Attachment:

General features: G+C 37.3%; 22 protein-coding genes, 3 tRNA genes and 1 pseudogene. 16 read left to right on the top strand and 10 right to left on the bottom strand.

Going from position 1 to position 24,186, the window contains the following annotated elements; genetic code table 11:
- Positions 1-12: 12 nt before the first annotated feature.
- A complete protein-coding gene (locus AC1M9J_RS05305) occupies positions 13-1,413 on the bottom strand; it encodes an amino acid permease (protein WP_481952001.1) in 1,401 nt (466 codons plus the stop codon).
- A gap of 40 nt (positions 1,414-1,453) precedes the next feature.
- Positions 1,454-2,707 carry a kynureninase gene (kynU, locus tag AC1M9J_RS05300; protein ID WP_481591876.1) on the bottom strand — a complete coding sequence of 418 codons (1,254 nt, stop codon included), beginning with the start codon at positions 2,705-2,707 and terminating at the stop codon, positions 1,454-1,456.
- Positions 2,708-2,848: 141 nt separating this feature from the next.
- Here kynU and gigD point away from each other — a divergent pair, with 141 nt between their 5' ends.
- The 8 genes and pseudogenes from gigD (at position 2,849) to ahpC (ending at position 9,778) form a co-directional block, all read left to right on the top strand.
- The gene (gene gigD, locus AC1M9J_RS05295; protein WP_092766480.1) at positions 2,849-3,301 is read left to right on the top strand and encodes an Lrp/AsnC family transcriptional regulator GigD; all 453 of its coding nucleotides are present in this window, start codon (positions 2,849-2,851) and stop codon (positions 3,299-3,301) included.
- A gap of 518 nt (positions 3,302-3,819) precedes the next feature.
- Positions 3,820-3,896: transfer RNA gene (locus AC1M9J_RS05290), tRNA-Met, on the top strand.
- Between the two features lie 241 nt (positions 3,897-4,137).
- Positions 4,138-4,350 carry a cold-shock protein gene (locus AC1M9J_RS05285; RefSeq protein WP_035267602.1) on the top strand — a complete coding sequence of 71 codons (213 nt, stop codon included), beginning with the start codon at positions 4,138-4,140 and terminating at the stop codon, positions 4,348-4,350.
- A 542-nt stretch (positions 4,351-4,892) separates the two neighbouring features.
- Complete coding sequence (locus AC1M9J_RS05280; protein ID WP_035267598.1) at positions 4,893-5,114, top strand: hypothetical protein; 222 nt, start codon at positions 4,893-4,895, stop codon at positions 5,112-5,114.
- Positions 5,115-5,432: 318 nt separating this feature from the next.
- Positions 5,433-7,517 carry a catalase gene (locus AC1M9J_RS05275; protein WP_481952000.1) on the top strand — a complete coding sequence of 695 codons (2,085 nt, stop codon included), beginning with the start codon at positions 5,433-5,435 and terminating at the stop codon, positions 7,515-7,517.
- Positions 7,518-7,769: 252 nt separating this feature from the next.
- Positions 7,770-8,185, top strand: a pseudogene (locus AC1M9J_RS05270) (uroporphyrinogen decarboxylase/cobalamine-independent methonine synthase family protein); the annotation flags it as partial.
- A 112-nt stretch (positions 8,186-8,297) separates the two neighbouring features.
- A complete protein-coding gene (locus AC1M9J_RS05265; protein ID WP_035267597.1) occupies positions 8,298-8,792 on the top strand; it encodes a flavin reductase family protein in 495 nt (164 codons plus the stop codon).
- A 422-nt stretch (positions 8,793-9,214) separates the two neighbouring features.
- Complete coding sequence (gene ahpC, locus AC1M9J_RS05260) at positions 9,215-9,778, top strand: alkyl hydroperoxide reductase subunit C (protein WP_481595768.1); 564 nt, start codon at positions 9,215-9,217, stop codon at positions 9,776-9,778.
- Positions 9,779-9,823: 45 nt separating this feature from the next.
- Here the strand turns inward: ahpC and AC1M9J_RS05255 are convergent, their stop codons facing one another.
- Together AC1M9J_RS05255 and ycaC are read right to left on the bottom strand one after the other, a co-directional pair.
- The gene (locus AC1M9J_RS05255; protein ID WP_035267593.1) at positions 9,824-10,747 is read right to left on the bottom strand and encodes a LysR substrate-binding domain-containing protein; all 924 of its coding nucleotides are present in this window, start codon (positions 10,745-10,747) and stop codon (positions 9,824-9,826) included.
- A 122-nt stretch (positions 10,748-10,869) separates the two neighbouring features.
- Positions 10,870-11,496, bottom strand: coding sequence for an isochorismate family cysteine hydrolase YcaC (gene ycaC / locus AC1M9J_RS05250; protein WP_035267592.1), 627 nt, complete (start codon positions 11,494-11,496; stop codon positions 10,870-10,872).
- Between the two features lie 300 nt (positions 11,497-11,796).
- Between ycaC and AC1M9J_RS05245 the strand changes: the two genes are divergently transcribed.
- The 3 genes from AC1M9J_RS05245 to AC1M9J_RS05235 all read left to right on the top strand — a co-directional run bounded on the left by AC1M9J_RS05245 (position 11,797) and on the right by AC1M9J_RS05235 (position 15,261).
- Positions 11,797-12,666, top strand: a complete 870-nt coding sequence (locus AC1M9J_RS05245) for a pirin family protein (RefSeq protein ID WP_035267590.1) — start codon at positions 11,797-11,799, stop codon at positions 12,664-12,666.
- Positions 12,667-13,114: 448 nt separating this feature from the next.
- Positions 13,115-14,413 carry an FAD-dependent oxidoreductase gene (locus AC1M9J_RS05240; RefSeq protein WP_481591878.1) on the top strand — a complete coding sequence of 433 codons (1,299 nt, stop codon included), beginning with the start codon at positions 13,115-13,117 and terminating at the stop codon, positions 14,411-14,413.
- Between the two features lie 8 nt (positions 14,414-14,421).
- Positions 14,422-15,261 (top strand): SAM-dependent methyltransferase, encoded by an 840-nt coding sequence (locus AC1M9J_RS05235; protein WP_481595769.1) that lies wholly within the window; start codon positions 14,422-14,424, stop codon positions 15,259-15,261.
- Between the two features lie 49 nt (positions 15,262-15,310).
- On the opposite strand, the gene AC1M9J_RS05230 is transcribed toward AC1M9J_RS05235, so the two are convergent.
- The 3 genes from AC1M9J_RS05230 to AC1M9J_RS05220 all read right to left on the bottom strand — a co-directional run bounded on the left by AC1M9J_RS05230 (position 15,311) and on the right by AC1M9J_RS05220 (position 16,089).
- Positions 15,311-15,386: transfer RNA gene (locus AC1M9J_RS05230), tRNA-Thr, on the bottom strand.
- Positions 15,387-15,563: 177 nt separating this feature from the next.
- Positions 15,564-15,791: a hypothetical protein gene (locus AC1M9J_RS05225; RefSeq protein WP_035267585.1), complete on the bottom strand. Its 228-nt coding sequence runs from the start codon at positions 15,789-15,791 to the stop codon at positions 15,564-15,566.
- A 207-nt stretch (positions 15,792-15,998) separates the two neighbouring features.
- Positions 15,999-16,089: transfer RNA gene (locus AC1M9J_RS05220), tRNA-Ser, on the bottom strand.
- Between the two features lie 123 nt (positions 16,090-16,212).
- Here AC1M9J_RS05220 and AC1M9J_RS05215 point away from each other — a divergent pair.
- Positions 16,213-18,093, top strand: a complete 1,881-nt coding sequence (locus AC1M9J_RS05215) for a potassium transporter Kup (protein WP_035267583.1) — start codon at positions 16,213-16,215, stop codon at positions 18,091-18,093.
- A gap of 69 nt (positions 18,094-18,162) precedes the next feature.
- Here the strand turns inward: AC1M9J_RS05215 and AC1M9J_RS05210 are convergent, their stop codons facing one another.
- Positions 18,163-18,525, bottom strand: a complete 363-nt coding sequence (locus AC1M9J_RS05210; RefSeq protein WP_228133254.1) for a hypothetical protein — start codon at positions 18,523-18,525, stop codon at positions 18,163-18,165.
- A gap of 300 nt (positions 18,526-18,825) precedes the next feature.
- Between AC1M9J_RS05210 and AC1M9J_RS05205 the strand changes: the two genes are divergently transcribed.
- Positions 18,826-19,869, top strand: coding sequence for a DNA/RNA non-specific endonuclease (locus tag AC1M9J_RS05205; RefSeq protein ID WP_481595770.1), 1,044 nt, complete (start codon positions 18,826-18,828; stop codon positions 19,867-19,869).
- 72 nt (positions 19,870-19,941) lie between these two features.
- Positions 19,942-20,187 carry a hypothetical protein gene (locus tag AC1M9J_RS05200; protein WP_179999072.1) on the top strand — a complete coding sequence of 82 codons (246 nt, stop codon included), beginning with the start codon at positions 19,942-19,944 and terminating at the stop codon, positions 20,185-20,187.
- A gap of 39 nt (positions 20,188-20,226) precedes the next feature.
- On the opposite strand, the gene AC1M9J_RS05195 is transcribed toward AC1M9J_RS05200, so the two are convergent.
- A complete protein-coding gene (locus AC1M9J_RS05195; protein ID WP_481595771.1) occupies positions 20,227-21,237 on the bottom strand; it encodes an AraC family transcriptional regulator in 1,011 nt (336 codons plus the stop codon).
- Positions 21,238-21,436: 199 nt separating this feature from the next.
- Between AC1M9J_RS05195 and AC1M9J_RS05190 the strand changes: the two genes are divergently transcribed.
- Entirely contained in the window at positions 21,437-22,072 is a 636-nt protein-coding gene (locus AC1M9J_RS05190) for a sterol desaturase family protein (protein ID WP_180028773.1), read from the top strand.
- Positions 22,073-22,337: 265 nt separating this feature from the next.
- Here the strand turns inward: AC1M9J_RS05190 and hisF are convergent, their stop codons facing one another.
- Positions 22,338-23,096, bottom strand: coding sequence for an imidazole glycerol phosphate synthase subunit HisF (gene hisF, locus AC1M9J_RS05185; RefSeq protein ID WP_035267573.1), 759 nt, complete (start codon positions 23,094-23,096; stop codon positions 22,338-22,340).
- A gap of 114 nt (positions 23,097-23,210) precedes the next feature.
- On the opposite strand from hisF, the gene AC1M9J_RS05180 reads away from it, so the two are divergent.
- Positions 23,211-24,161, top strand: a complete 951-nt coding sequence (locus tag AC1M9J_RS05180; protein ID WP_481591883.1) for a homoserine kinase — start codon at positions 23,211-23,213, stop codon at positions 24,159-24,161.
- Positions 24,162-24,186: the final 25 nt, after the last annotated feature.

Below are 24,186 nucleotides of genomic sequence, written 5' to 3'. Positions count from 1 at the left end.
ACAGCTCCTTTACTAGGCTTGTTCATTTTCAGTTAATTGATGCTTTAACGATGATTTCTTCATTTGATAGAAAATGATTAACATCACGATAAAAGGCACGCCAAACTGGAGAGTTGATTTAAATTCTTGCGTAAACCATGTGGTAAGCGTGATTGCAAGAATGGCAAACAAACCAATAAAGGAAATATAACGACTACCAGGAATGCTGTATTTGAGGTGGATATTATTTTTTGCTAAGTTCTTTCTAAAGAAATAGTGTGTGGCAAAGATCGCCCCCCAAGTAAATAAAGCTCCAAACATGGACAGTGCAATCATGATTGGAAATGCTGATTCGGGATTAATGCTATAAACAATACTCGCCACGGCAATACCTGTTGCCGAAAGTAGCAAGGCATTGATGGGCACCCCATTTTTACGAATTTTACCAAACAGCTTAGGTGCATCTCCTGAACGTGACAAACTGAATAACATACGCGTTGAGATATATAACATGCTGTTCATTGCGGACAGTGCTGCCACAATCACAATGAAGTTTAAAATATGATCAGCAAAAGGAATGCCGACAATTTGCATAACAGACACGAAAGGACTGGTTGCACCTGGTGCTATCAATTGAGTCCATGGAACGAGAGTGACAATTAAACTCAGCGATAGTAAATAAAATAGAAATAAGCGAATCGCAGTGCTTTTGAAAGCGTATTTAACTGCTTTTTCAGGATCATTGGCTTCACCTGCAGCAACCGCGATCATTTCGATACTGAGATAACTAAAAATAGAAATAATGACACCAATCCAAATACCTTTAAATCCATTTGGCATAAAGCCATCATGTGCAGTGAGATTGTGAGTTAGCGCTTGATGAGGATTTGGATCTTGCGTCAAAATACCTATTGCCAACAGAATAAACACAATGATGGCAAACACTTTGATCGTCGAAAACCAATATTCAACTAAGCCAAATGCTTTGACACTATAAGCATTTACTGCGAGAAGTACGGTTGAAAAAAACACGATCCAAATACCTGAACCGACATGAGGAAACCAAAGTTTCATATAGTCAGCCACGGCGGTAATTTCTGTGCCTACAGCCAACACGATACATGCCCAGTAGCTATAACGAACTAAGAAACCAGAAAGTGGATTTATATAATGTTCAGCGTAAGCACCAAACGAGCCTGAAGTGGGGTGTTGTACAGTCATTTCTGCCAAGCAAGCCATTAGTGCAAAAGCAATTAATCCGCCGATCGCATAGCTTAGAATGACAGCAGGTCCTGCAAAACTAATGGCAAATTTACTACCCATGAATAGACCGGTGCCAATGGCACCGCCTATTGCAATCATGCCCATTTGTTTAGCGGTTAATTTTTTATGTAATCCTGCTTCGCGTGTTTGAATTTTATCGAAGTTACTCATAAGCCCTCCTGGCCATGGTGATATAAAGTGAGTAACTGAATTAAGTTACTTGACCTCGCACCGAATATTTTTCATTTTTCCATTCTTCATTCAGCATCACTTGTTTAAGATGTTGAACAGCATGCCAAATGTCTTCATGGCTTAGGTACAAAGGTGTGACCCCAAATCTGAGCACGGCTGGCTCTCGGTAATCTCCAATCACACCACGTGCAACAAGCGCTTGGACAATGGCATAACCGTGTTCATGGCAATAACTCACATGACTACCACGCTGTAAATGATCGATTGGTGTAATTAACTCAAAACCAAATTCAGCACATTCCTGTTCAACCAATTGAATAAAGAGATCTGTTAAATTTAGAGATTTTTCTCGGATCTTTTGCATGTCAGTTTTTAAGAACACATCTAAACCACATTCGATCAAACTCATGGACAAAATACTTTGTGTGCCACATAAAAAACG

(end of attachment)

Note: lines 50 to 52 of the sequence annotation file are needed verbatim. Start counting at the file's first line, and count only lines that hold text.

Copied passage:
- A gap of 69 nt (positions 18,094-18,162) precedes the next feature.
- Here the strand turns inward: AC1M9J_RS05215 and AC1M9J_RS05210 are convergent, their stop codons facing one another.
- Positions 18,163-18,525, bottom strand: a complete 363-nt coding sequence (locus AC1M9J_RS05210; RefSeq protein WP_228133254.1) for a hypothetical protein — start codon at positions 18,523-18,525, stop codon at positions 18,163-18,165.